It sounds positively cynical to say such, but we live in an era of spectacle and circus, provided to us hour by hour via social media. So many things exist to elicit an emotion and, by extension, keep you engaged in whatever is being sold.
Social media in particular serves as an ersatz tastemaker, driving not only what we should wear, watch, or listen to, but how we should feel at any given time. Make no mistake, this is big business, as companies plan large campaigns around their social media reach.
So, it should come as no surprise that when an aging brand wants to raise their cache among a younger demographic, they’ll dip their toe into social media, courting influencers and mining younger dollars.
Such was surely the case for Anheuser-Busch and their parent company, AB InBev. Their Bud Light brand had long been a staple for the company — but sales had dropped in recent years.
Meanwhile, social media influencer Dylan Mulvaney was making a name for herself on TikTok. In 2022, she started a series called “Days of Girlhood” on her channel, documenting her gender transition.
It was a hit. She now has over 10 million followers, and her series has had over one billion views.
This sort of reach is exactly the sort of thing a brand would want to attach itself to. Indeed, before Anheuser-Busch came knocking, Ulta Beauty attached themselves to Mulvaney, having her on a podcast with David Lopez, a gender fluid hairstylist.
This appearance, perhaps in a case of foreshadowing, led to a call to boycott Ulta. This didn’t, however, dim Mulvaney’s star, as she found herself interviewing President Biden on trans rights shortly thereafter.
Enter Bud Light, a brand that made their name with “Spuds MacKenzie” commercials featuring the eponymous “party animal” pooch often surrounded by bikini-clad women.
In a sponsorship deal with the brand, Mulvaney did a 45 second video hyping Bud Light, showing off a can the company made that featured a drawing of Mulvaney. It’s a quick and easy prompt to Mulvaney’s audience that presumably delivered some cash to her while helping to raise the awareness of the Bud Light brand to her audience.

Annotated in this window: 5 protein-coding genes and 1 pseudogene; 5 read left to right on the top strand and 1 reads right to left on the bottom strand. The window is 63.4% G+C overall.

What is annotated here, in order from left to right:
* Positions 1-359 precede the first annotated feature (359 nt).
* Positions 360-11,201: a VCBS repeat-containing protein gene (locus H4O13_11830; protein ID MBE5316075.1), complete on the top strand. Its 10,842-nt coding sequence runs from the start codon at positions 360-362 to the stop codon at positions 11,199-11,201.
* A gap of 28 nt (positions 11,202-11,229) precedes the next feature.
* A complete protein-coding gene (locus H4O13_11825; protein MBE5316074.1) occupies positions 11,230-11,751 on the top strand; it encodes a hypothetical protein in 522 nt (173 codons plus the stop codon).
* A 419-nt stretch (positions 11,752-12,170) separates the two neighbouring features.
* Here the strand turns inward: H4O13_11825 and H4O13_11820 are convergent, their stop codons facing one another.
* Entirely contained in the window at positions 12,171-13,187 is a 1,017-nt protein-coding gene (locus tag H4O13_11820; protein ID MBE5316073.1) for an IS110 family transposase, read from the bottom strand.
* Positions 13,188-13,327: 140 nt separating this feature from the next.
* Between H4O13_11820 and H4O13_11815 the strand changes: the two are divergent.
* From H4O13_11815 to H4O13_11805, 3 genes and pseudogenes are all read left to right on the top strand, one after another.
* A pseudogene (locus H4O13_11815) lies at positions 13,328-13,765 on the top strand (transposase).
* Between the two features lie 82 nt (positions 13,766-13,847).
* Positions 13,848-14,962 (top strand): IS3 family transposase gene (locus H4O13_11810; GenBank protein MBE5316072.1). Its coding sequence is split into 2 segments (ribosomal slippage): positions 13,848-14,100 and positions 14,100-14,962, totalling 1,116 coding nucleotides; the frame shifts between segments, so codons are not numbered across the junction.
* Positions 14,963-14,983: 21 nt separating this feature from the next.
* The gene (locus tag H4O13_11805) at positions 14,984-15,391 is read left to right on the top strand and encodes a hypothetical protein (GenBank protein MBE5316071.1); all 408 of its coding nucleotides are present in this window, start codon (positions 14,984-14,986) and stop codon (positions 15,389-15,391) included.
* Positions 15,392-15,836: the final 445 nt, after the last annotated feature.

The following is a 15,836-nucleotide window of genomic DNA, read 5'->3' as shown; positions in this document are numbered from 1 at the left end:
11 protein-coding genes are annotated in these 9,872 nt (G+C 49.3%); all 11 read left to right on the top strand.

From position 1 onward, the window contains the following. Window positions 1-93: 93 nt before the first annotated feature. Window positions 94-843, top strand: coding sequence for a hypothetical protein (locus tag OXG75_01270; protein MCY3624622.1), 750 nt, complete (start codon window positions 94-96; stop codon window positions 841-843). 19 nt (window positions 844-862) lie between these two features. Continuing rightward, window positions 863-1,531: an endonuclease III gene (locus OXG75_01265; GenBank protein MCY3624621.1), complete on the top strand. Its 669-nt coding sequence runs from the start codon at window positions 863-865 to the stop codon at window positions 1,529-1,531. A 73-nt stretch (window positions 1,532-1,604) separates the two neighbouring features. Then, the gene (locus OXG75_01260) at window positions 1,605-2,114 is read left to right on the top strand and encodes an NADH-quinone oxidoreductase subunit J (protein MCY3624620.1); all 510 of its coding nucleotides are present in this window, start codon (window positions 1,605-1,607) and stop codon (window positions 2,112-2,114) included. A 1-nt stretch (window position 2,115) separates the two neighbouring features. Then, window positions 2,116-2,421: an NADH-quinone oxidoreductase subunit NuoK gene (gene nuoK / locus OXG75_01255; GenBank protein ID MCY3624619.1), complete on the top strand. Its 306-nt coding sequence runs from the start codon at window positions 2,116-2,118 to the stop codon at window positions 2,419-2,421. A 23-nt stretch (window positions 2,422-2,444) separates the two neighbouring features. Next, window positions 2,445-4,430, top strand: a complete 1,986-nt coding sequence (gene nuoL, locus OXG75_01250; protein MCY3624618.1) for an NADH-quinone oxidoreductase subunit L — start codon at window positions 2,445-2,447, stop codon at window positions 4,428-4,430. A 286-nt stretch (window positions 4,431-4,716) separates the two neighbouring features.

Or so one may have thought.
It did not take long for the controversy to brew during this ugly time for trans visibility. Amid a backdrop of transgender people being presented as the seminal ill destroying society, seeing a beer brand promoting a transgender woman was too much for many on the right.
In his own way of social media influencing, has-been performer Kid Rock took to his backyard to use a rifle to attempt to shoot some Bud Light case packs in protest. Country Singer Travis Tritt followed this up with a call to boycott Bud Light and other Anheuser-Busch brands. Many, many more such calls followed.
Then things went off the rails: Budweiser plants have received bomb threats, and appearances of their Clydesdales have been canceled over fears of harm to their horses.
There are a couple things I think worth noting. First, this is far from the first time the Bud Light brand has promoted itself in LGBTQ circles, and LGBT-themed cans have been a thing that’s been done before. Meanwhile, the Mulvaney can, for that matter, wasn’t even introduced to stores, and was presented to her only.
Meanwhile, anyone who has ever attended a Pride event can tell you about the wide number of beer brands that advertise, vend their products, and otherwise join in “rainbow capitalism.” This is truly nothing new, aside from it happening at a time when transgender rights are at the heart of a modern moral panic that’s drummed up by the right-wing as a way to command their base in a time when the leader of the party is indicted for crimes, and no one else under their banner is faring well.
Indeed, this, too, is the way that the right does social media influencing, and it serves the same purpose of it all. They are pushing outrage and know how to turn that into cash.
Bud Light has attempted to diffuse the situation, putting out a tepid statement that they, “never intended to be part of a discussion that divides people.” Meanwhile, some on the right itself are also trying to quell the calls for boycotts upon discovering that Anheuser-Busch is a large donor to right-wing candidates. Bud Light, likewise, has seen a small bump in sales thanks to this all.
What of Dylan Mulvaney in all this? For one, she was last seen promoting a Nike sports bra, leading to calls for a boycott of this brand. I suspect she will do okay.
But I want to note one more thing about her. She’s turned her transition into a story that her viewers can participate in, and has done so in a way they can be inspired. She has done what hundreds of trans autobiographies have done, presenting a “hero journey” story that non-trans people can latch onto, even in an era of so much anti-trans animus, and done so in a — dare I say — joyous fashion that has gained her the popularity she has — and the ire of those who would rather see transgender people bitter and broken.
There’s a lesson to this, and it’s one I think we need to better understand. There is hope in our joy, and I feel that we can succeed if we can keep it alive. We all need to be out there, inspiring people, and providing an alternative to the outrage and anger.
That’s influencing I can get behind.
Gwen Smith isn’t going to tell you her favorite beer brand. You’ll find her at www.gwensmith.com/.